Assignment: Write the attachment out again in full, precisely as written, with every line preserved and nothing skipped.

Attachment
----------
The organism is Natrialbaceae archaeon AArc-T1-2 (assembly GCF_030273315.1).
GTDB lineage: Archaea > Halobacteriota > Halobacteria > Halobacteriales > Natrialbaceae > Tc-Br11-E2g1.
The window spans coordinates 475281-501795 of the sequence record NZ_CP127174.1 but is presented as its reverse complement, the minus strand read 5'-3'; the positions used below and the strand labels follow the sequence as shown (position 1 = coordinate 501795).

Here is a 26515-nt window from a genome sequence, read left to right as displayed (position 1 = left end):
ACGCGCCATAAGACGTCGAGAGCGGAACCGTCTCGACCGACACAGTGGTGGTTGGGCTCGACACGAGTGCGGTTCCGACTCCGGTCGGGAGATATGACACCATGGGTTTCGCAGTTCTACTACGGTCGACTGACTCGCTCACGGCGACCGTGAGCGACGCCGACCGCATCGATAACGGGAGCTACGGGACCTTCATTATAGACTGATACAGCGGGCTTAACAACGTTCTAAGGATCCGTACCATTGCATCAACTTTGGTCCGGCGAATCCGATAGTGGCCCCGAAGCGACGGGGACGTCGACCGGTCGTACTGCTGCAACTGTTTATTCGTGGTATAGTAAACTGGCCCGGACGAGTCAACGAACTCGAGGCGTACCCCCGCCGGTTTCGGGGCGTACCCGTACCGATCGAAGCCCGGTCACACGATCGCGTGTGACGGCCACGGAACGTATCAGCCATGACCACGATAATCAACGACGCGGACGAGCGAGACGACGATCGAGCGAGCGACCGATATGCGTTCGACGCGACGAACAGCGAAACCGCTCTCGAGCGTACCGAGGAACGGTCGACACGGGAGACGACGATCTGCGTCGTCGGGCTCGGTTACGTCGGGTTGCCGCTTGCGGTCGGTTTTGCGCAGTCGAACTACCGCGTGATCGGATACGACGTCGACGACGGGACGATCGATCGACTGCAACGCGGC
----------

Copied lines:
The organism is Natrialbaceae archaeon AArc-T1-2 (assembly GCF_030273315.1).
GTDB lineage: Archaea > Halobacteriota > Halobacteria > Halobacteriales > Natrialbaceae > Tc-Br11-E2g1.
The window spans coordinates 475281-501795 of the sequence record NZ_CP127174.1 but is presented as its reverse complement, the minus strand read 5'-3'; the positions used below and the strand labels follow the sequence as shown (position 1 = coordinate 501795).

Here is a 26515-nt window from a genome sequence, read left to right as displayed (position 1 = left end):
ACGCGCCATAAGACGTCGAGAGCGGAACCGTCTCGACCGACACAGTGGTGGTTGGGCTCGACACGAGTGCGGTTCCGACTCCGGTCGGGAGATATGACACCATGGGTTTCGCAGTTCTACTACGGTCGACTGACTCGCTCACGGCGACCGTGAGCGACGCCGACCGCATCGATAACGGGAGCTACGGGACCTTCATTATAGACTGATACAGCGGGCTTAACAACGTTCTAAGGATCCGTACCATTGCATCAACTTTGGTCCGGCGAATCCGATAGTGGCCCCGAAGCGACGGGGACGTCGACCGGTCGTACTGCTGCAACTGTTTATTCGTGGTATAGTAAACTGGCCCGGACGAGTCAACGAACTCGAGGCGTACCCCCGCCGGTTTCGGGGCGTACCCGTACCGATCGAAGCCCGGTCACACGATCGCGTGTGACGGCCACGGAACGTATCAGCCATGACCACGATAATCAACGACGCGGACGAGCGAGACGACGATCGAGCGAGCGACCGATATGCGTTCGACGCGACGAACAGCGAAACCGCTCTCGAGCGTACCGAGGAACGGTCGACACGGGAGACGACGATCTGCGTCGTCGGGCTCGGTTACGTCGGGTTGCCGCTTGCGGTCGGTTTTGCGCAGTCGAACTACCGCGTGATCGGATACGACGTCGACGACGGGACGATCGATCGACTGCAACGCGGC